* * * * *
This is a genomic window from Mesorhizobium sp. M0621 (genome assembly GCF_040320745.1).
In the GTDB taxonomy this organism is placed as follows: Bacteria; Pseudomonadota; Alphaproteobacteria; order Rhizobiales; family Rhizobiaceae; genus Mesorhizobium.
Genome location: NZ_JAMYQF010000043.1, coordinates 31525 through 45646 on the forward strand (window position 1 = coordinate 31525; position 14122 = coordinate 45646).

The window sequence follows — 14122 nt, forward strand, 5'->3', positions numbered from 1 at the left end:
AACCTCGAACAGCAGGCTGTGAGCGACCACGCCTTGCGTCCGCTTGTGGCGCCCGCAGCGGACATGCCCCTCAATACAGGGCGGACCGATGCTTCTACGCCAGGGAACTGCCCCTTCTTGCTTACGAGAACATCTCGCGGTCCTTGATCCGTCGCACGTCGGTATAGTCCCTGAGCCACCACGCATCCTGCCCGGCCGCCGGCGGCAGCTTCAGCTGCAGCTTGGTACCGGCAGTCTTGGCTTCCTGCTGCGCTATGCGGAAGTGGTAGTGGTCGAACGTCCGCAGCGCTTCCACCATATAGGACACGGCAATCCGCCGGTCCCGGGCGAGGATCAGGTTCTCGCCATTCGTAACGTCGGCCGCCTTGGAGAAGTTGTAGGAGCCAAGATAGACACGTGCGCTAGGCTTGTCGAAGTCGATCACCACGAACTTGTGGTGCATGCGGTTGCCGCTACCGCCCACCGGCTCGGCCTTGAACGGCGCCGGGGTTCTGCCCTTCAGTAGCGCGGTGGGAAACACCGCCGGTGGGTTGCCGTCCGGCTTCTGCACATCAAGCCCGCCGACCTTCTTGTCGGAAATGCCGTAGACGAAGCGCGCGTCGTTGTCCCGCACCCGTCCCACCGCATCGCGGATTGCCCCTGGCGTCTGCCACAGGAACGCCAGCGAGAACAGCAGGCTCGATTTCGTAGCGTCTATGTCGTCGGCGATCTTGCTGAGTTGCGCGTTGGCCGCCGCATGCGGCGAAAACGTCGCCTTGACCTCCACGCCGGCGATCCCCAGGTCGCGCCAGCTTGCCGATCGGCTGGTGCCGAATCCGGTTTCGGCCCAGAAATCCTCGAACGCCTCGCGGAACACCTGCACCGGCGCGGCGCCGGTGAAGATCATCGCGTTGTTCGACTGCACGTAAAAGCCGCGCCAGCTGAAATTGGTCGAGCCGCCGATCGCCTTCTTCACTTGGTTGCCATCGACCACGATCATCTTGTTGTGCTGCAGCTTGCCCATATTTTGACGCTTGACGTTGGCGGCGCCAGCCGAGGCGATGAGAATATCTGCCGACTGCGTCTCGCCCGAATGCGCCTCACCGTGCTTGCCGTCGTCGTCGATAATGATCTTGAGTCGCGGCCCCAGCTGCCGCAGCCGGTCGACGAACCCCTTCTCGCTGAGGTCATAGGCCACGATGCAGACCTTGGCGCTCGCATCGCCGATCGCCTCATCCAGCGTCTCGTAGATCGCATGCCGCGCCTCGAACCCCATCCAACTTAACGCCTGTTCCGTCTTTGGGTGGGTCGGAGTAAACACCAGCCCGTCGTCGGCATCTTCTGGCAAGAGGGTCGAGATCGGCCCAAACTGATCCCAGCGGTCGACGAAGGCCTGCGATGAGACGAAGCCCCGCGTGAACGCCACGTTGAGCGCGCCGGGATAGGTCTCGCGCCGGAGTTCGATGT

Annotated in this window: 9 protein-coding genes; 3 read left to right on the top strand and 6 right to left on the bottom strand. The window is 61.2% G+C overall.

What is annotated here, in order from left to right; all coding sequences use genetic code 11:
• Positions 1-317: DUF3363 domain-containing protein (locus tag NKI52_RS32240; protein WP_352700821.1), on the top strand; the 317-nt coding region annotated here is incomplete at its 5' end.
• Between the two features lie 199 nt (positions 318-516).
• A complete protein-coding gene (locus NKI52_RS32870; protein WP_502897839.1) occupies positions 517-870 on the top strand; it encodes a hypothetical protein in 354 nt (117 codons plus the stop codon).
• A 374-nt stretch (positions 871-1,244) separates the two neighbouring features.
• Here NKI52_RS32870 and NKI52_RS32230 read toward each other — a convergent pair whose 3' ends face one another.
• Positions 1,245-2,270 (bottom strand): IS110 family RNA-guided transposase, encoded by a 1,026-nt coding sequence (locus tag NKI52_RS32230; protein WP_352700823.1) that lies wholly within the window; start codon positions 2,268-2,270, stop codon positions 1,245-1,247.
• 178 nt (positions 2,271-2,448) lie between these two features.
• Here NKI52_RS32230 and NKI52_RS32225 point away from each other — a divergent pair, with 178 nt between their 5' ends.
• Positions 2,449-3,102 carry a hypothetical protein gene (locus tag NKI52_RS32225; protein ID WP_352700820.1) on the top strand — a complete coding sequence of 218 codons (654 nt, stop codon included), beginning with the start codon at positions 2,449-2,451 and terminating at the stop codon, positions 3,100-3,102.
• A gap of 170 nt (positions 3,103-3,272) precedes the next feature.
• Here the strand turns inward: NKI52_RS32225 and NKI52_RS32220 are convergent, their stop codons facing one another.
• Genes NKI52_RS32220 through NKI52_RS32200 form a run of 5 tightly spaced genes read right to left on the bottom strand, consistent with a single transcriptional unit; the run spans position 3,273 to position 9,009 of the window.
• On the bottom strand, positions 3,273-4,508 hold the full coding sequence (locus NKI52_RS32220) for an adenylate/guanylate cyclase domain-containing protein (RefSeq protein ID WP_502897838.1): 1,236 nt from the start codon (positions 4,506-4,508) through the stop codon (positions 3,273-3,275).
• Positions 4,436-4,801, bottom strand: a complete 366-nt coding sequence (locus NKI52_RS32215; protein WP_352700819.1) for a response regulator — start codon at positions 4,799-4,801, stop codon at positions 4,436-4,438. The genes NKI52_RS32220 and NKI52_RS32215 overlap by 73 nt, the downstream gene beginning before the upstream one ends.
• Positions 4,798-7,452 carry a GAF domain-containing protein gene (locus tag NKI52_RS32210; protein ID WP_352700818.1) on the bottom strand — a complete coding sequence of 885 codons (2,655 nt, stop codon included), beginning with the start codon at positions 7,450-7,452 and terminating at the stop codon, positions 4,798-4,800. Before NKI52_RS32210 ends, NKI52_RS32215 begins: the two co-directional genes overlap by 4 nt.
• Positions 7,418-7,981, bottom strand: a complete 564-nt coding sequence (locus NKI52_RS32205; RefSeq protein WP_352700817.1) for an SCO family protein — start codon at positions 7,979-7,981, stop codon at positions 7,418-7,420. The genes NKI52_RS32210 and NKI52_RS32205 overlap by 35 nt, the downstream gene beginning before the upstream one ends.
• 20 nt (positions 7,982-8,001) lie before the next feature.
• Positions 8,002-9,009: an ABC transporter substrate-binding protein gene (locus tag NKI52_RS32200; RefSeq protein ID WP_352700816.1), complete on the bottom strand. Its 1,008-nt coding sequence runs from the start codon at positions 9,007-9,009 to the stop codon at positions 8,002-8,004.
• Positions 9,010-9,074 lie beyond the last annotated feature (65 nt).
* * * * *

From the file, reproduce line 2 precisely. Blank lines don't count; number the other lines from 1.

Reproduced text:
In the GTDB taxonomy this organism is placed as follows: Bacteria; Pseudomonadota; Alphaproteobacteria; order Rhizobiales; family Rhizobiaceae; genus Mesorhizobium.